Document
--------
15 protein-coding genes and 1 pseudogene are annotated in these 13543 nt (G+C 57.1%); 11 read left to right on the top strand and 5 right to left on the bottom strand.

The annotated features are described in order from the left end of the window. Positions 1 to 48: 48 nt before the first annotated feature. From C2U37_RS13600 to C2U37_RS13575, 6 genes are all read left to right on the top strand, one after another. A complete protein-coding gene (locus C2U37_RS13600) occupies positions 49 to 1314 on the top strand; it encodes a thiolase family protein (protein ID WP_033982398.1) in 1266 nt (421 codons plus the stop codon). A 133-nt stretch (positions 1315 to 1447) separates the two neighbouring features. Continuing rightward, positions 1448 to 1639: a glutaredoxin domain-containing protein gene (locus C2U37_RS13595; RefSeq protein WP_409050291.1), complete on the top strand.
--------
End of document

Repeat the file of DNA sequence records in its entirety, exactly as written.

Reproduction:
15 protein-coding genes and 1 pseudogene are annotated in these 13543 nt (G+C 57.1%); 11 read left to right on the top strand and 5 right to left on the bottom strand.

The annotated features are described in order from the left end of the window. Positions 1 to 48: 48 nt before the first annotated feature. From C2U37_RS13600 to C2U37_RS13575, 6 genes are all read left to right on the top strand, one after another. A complete protein-coding gene (locus C2U37_RS13600) occupies positions 49 to 1314 on the top strand; it encodes a thiolase family protein (protein ID WP_033982398.1) in 1266 nt (421 codons plus the stop codon). A 133-nt stretch (positions 1315 to 1447) separates the two neighbouring features. Continuing rightward, positions 1448 to 1639: a glutaredoxin domain-containing protein gene (locus C2U37_RS13595; RefSeq protein WP_409050291.1), complete on the top strand.